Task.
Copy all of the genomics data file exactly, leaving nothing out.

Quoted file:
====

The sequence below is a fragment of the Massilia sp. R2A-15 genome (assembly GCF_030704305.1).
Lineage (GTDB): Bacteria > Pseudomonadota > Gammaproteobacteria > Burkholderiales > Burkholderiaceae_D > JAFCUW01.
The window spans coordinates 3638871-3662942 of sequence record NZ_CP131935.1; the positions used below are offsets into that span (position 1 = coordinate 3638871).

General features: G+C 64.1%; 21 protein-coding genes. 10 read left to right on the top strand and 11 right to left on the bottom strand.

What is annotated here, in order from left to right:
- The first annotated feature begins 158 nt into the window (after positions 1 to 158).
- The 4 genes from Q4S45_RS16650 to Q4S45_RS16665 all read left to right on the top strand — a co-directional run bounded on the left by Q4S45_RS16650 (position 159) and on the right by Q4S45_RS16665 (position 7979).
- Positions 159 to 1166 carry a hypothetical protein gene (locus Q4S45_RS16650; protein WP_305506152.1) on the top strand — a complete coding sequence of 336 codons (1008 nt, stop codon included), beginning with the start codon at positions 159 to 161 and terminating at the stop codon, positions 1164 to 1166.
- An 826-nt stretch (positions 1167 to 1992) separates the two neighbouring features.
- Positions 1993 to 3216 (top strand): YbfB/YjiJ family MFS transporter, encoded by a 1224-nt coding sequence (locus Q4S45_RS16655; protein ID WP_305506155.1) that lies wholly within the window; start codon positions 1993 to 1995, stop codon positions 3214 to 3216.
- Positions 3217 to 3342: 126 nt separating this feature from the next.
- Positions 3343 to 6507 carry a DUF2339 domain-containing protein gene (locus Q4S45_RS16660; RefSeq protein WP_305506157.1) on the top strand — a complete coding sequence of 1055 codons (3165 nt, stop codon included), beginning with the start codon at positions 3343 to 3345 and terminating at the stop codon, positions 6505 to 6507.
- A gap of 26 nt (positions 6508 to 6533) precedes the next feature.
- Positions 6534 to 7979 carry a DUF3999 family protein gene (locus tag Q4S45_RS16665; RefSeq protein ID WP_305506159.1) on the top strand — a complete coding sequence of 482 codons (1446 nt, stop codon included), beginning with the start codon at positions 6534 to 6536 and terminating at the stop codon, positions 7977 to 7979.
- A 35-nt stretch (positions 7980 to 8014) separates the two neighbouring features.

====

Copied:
The sequence below is a fragment of the Massilia sp. R2A-15 genome (assembly GCF_030704305.1).
Lineage (GTDB): Bacteria > Pseudomonadota > Gammaproteobacteria > Burkholderiales > Burkholderiaceae_D > JAFCUW01.
The window spans coordinates 3638871-3662942 of sequence record NZ_CP131935.1; the positions used below are offsets into that span (position 1 = coordinate 3638871).

General features: G+C 64.1%; 21 protein-coding genes. 10 read left to right on the top strand and 11 right to left on the bottom strand.

What is annotated here, in order from left to right:
- The first annotated feature begins 158 nt into the window (after positions 1 to 158).
- The 4 genes from Q4S45_RS16650 to Q4S45_RS16665 all read left to right on the top strand — a co-directional run bounded on the left by Q4S45_RS16650 (position 159) and on the right by Q4S45_RS16665 (position 7979).
- Positions 159 to 1166 carry a hypothetical protein gene (locus Q4S45_RS16650; protein WP_305506152.1) on the top strand — a complete coding sequence of 336 codons (1008 nt, stop codon included), beginning with the start codon at positions 159 to 161 and terminating at the stop codon, positions 1164 to 1166.
- An 826-nt stretch (positions 1167 to 1992) separates the two neighbouring features.
- Positions 1993 to 3216 (top strand): YbfB/YjiJ family MFS transporter, encoded by a 1224-nt coding sequence (locus Q4S45_RS16655; protein ID WP_305506155.1) that lies wholly within the window; start codon positions 1993 to 1995, stop codon positions 3214 to 3216.
- Positions 3217 to 3342: 126 nt separating this feature from the next.
- Positions 3343 to 6507 carry a DUF2339 domain-containing protein gene (locus Q4S45_RS16660; RefSeq protein WP_305506157.1) on the top strand — a complete coding sequence of 1055 codons (3165 nt, stop codon included), beginning with the start codon at positions 3343 to 3345 and terminating at the stop codon, positions 6505 to 6507.
- A gap of 26 nt (positions 6508 to 6533) precedes the next feature.
- Positions 6534 to 7979 carry a DUF3999 family protein gene (locus tag Q4S45_RS16665; RefSeq protein ID WP_305506159.1) on the top strand — a complete coding sequence of 482 codons (1446 nt, stop codon included), beginning with the start codon at positions 6534 to 6536 and terminating at the stop codon, positions 7977 to 7979.
- A 35-nt stretch (positions 7980 to 8014) separates the two neighbouring features.